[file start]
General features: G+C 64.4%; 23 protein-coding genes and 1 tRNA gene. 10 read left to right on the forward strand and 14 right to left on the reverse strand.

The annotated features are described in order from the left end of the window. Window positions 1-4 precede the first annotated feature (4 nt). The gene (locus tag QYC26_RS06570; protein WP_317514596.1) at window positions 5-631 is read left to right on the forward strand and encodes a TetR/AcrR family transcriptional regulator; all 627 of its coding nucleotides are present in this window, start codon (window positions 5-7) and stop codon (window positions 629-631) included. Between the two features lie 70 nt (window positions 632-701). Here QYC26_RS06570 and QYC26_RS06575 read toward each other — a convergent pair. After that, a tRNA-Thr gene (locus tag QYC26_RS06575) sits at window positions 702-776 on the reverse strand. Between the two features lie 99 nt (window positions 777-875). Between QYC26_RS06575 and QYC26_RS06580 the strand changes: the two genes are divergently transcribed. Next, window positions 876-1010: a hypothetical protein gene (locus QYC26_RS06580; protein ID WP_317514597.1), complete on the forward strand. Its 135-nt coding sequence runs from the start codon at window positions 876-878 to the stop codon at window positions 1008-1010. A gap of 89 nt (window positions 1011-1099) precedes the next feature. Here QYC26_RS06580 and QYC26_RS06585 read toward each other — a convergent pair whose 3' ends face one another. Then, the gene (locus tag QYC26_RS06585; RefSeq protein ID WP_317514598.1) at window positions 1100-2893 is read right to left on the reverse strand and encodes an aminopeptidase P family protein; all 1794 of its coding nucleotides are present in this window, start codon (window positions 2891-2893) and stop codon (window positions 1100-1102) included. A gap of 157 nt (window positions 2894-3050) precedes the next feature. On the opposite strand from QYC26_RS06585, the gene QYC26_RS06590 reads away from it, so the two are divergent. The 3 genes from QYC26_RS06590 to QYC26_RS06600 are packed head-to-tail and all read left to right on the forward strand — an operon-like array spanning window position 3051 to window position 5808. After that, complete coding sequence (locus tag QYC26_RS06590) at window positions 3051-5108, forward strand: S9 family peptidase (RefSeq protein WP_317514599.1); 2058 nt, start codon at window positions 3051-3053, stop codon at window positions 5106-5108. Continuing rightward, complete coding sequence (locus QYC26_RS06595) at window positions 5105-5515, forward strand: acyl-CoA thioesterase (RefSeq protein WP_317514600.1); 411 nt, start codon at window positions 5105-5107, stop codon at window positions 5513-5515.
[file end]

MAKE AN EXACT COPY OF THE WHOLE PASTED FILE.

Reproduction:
General features: G+C 64.4%; 23 protein-coding genes and 1 tRNA gene. 10 read left to right on the forward strand and 14 right to left on the reverse strand.

The annotated features are described in order from the left end of the window. Window positions 1-4 precede the first annotated feature (4 nt). The gene (locus tag QYC26_RS06570; protein WP_317514596.1) at window positions 5-631 is read left to right on the forward strand and encodes a TetR/AcrR family transcriptional regulator; all 627 of its coding nucleotides are present in this window, start codon (window positions 5-7) and stop codon (window positions 629-631) included. Between the two features lie 70 nt (window positions 632-701). Here QYC26_RS06570 and QYC26_RS06575 read toward each other — a convergent pair. After that, a tRNA-Thr gene (locus tag QYC26_RS06575) sits at window positions 702-776 on the reverse strand. Between the two features lie 99 nt (window positions 777-875). Between QYC26_RS06575 and QYC26_RS06580 the strand changes: the two genes are divergently transcribed. Next, window positions 876-1010: a hypothetical protein gene (locus QYC26_RS06580; protein ID WP_317514597.1), complete on the forward strand. Its 135-nt coding sequence runs from the start codon at window positions 876-878 to the stop codon at window positions 1008-1010. A gap of 89 nt (window positions 1011-1099) precedes the next feature. Here QYC26_RS06580 and QYC26_RS06585 read toward each other — a convergent pair whose 3' ends face one another. Then, the gene (locus tag QYC26_RS06585; RefSeq protein ID WP_317514598.1) at window positions 1100-2893 is read right to left on the reverse strand and encodes an aminopeptidase P family protein; all 1794 of its coding nucleotides are present in this window, start codon (window positions 2891-2893) and stop codon (window positions 1100-1102) included. A gap of 157 nt (window positions 2894-3050) precedes the next feature. On the opposite strand from QYC26_RS06585, the gene QYC26_RS06590 reads away from it, so the two are divergent. The 3 genes from QYC26_RS06590 to QYC26_RS06600 are packed head-to-tail and all read left to right on the forward strand — an operon-like array spanning window position 3051 to window position 5808. After that, complete coding sequence (locus tag QYC26_RS06590) at window positions 3051-5108, forward strand: S9 family peptidase (RefSeq protein WP_317514599.1); 2058 nt, start codon at window positions 3051-3053, stop codon at window positions 5106-5108. Continuing rightward, complete coding sequence (locus QYC26_RS06595) at window positions 5105-5515, forward strand: acyl-CoA thioesterase (RefSeq protein WP_317514600.1); 411 nt, start codon at window positions 5105-5107, stop codon at window positions 5513-5515.